MIT Center launches contest to develop new type of retirement plan for the public sector


CAMBRIDGE, Mass., October 24, 2018 – The Golub Center for Finance and Policy (GCFP) at the Massachusetts Institute of Technology (MIT) is launching a contest to generate strategic proposals aimed at enhancing retirement plans covering millions of public sector workers across the US. A prize pool of $20,000 will be distributed to the winners who propose the most well-reasoned, prudent and implementable strategies. Everyone is eligible to participate. Submissions from students, academics, investment advisory professionals, pension fund managers, as well as from experts in asset-liability management are particularly.

The US has experienced a sharp decline in the number and size of defined benefit (DB) pensions in the private sector as firms have increasingly offered defined contribution (DC) plans, such as the popular 401(k), to their employees. That shift is due to a variety of factors including high costs to firms of DB plans, tightened disclosure requirements and a decline in unionization. By contrast, DB plans remain prevalent in the public sector with almost all states and cities continuing to sponsor such plans.

Public sector unions have resisted the move to DC plans for a variety of reasons including concerns about plan underfunding associated with shifting investment responsibility from employer to employees. They contend employees—if newly responsible for making their own investment decisions and with limited financial knowledge—could make poor choices leaving them at risk for inadequate retirement income. Notwithstanding the preference for DB in the public sector, such plans are increasingly under severe financial stress, calling into question their sustainability. Unfunded liabilities for state and city pension plans—the shortfall between the present value of plan assets and future benefits owed—is estimated to exceed $5 trillion.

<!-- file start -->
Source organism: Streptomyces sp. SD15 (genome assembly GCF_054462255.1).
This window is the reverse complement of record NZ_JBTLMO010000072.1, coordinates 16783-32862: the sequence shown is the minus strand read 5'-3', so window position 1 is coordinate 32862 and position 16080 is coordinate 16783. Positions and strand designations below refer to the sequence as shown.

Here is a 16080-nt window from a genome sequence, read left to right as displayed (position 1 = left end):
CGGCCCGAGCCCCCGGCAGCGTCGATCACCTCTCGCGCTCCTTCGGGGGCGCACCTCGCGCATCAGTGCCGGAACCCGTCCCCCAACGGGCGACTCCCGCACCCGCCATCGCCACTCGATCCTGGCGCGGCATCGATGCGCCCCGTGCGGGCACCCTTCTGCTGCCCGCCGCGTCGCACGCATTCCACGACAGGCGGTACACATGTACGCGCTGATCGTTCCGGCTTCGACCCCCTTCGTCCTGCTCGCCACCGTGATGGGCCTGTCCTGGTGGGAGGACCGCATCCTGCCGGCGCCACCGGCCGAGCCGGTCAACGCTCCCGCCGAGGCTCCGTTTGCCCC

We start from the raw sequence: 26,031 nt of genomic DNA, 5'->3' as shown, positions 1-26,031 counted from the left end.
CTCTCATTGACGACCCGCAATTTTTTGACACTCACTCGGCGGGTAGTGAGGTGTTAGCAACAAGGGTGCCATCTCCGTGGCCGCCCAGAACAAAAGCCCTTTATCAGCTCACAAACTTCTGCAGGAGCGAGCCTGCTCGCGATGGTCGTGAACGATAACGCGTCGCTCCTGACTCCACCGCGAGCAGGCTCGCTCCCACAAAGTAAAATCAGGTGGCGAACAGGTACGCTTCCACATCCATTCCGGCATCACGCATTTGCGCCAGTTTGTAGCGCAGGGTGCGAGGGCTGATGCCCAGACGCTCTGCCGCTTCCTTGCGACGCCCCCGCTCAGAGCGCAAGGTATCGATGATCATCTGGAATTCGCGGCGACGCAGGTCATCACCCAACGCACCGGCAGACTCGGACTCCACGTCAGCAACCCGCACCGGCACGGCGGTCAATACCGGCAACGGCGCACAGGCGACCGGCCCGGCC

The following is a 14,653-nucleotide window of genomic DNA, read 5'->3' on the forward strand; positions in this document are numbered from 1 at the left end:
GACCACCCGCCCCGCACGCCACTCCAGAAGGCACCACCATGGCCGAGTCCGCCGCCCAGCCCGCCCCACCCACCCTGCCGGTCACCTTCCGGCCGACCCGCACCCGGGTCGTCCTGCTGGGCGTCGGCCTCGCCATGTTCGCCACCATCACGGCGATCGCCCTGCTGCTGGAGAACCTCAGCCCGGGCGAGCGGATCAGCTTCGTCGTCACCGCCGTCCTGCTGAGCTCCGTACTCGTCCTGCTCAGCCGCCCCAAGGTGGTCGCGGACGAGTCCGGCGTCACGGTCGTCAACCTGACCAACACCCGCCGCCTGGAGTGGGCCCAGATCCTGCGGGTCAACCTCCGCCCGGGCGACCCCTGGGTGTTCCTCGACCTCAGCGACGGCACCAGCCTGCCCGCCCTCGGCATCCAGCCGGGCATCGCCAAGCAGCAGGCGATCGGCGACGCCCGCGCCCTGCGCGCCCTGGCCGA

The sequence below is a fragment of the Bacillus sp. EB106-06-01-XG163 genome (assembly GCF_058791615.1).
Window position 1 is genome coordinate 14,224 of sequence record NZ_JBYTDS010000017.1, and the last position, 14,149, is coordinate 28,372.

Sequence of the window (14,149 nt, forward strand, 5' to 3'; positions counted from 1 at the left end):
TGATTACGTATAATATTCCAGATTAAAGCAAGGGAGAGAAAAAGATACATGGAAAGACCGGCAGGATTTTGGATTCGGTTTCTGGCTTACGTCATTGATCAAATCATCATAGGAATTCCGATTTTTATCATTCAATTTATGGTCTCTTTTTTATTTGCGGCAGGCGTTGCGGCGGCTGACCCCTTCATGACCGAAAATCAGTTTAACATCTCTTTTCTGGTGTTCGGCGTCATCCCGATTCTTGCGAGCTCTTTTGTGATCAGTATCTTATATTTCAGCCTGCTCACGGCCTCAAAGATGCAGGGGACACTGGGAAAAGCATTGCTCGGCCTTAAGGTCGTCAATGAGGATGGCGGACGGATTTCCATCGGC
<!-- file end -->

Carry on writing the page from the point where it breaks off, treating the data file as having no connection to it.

Thus, a challenge exists to consider development of a third type of retirement plan, which manages risk better than a DC plan while operating at the lower costs of a DB plan. One potential alternative has been described as a collective defined contribution plan (CDCP). The contest underway at MIT seeks proposals for operationalizing such an alternative approach to public sector retirement funding.

Contest sponsor and MIT Sloan Senior Lecturer Robert Pozen pointed out, “A key feature of a CDCP is that all employer and employee contributions are invested and managed in one collective pool. Benefits depend on investment performance, but risk sharing across multiple generations of retirees increases the predictability of benefit payments.”

Under a CDCP, individual employees would have a notional personal account balance consisting of their contributions, any employer matches and the collective investment returns allocated to that account. While those balances would be tracked and benefit distributions would be linked to those balances, the actual assets would be held in the collective pool.

According to MIT Sloan Professor and GCFP Academic Director Deborah Lucas: “The goal of the contest is to find the highest level of scheduled benefits that a well-structured CDCP is likely to deliver to retirees. We’re looking for input on an investment strategy and risk-sharing policy that could be followed by CDCP managers to provide retirees with the highest achievable scheduled benefits subject to the limits on the probability and severity of benefit shortfalls.”

The contest is now open and submissions will be accepted through January 15, 2019. For more information, visit the contest website at

About the MIT Golub Center for Finance and Policy

The mission of the MIT Golub Center for Finance and Policy (GCFP) is to serve as a catalyst for innovative, cross-disciplinary and non-partisan research and educational initiatives that address the unique challenges facing governments in their role as financial institutions and as regulators of the financial system. The Center is building a foundation that, in keeping with its mission, will support transformative improvements in the development and execution of financial policy today and in the decades to come. It leverages the Institute’s reputation of academic excellence and commitment to public service, and the acumen of the MIT Sloan School of Management—long regarded as having one of the preeminent financial economics departments in the world. For more information on GCFP, please visit:

About the MIT Sloan School of Management

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